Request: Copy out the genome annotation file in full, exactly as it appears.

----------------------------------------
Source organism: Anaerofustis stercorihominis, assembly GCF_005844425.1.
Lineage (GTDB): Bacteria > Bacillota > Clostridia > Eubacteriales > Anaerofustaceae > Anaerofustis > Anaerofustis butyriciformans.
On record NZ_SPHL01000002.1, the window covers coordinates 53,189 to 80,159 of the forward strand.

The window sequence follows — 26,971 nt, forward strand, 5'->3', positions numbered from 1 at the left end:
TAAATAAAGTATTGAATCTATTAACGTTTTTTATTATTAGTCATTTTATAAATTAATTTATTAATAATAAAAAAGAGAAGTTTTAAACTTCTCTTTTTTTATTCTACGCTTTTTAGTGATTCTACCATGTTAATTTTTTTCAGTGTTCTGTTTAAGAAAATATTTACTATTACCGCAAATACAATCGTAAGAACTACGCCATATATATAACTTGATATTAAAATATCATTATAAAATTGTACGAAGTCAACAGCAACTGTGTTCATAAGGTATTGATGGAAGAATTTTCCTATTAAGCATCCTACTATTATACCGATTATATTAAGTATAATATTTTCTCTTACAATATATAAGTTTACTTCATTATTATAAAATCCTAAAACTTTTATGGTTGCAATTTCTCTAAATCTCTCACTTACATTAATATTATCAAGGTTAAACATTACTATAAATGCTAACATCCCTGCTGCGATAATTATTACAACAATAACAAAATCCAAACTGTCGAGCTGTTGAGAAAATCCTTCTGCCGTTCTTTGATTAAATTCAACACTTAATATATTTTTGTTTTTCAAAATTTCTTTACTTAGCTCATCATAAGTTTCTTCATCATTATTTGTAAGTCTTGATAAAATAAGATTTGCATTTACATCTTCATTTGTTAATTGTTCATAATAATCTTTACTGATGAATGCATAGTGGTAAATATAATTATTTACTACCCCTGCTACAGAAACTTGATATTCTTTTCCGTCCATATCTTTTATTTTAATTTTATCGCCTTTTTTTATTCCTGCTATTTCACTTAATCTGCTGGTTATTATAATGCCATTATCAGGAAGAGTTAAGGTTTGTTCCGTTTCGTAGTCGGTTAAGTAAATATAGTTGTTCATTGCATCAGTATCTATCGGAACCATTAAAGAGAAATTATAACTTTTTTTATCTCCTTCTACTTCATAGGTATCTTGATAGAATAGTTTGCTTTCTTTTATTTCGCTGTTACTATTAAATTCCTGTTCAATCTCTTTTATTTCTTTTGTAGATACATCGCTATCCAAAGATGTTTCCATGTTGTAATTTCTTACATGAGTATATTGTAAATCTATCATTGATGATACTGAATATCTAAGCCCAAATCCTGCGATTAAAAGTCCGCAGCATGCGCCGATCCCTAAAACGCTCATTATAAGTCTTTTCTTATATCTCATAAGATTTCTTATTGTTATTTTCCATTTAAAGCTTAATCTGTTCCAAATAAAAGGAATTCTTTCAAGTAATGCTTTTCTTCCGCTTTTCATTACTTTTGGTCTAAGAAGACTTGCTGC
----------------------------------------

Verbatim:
Source organism: Anaerofustis stercorihominis, assembly GCF_005844425.1.
Lineage (GTDB): Bacteria > Bacillota > Clostridia > Eubacteriales > Anaerofustaceae > Anaerofustis > Anaerofustis butyriciformans.
On record NZ_SPHL01000002.1, the window covers coordinates 53,189 to 80,159 of the forward strand.

The window sequence follows — 26,971 nt, forward strand, 5'->3', positions numbered from 1 at the left end:
TAAATAAAGTATTGAATCTATTAACGTTTTTTATTATTAGTCATTTTATAAATTAATTTATTAATAATAAAAAAGAGAAGTTTTAAACTTCTCTTTTTTTATTCTACGCTTTTTAGTGATTCTACCATGTTAATTTTTTTCAGTGTTCTGTTTAAGAAAATATTTACTATTACCGCAAATACAATCGTAAGAACTACGCCATATATATAACTTGATATTAAAATATCATTATAAAATTGTACGAAGTCAACAGCAACTGTGTTCATAAGGTATTGATGGAAGAATTTTCCTATTAAGCATCCTACTATTATACCGATTATATTAAGTATAATATTTTCTCTTACAATATATAAGTTTACTTCATTATTATAAAATCCTAAAACTTTTATGGTTGCAATTTCTCTAAATCTCTCACTTACATTAATATTATCAAGGTTAAACATTACTATAAATGCTAACATCCCTGCTGCGATAATTATTACAACAATAACAAAATCCAAACTGTCGAGCTGTTGAGAAAATCCTTCTGCCGTTCTTTGATTAAATTCAACACTTAATATATTTTTGTTTTTCAAAATTTCTTTACTTAGCTCATCATAAGTTTCTTCATCATTATTTGTAAGTCTTGATAAAATAAGATTTGCATTTACATCTTCATTTGTTAATTGTTCATAATAATCTTTACTGATGAATGCATAGTGGTAAATATAATTATTTACTACCCCTGCTACAGAAACTTGATATTCTTTTCCGTCCATATCTTTTATTTTAATTTTATCGCCTTTTTTTATTCCTGCTATTTCACTTAATCTGCTGGTTATTATAATGCCATTATCAGGAAGAGTTAAGGTTTGTTCCGTTTCGTAGTCGGTTAAGTAAATATAGTTGTTCATTGCATCAGTATCTATCGGAACCATTAAAGAGAAATTATAACTTTTTTTATCTCCTTCTACTTCATAGGTATCTTGATAGAATAGTTTGCTTTCTTTTATTTCGCTGTTACTATTAAATTCCTGTTCAATCTCTTTTATTTCTTTTGTAGATACATCGCTATCCAAAGATGTTTCCATGTTGTAATTTCTTACATGAGTATATTGTAAATCTATCATTGATGATACTGAATATCTAAGCCCAAATCCTGCGATTAAAAGTCCGCAGCATGCGCCGATCCCTAAAACGCTCATTATAAGTCTTTTCTTATATCTCATAAGATTTCTTATTGTTATTTTCCATTTAAAGCTTAATCTGTTCCAAATAAAAGGAATTCTTTCAAGTAATGCTTTTCTTCCGCTTTTCATTACTTTTGGTCTAAGAAGACTTGCTGC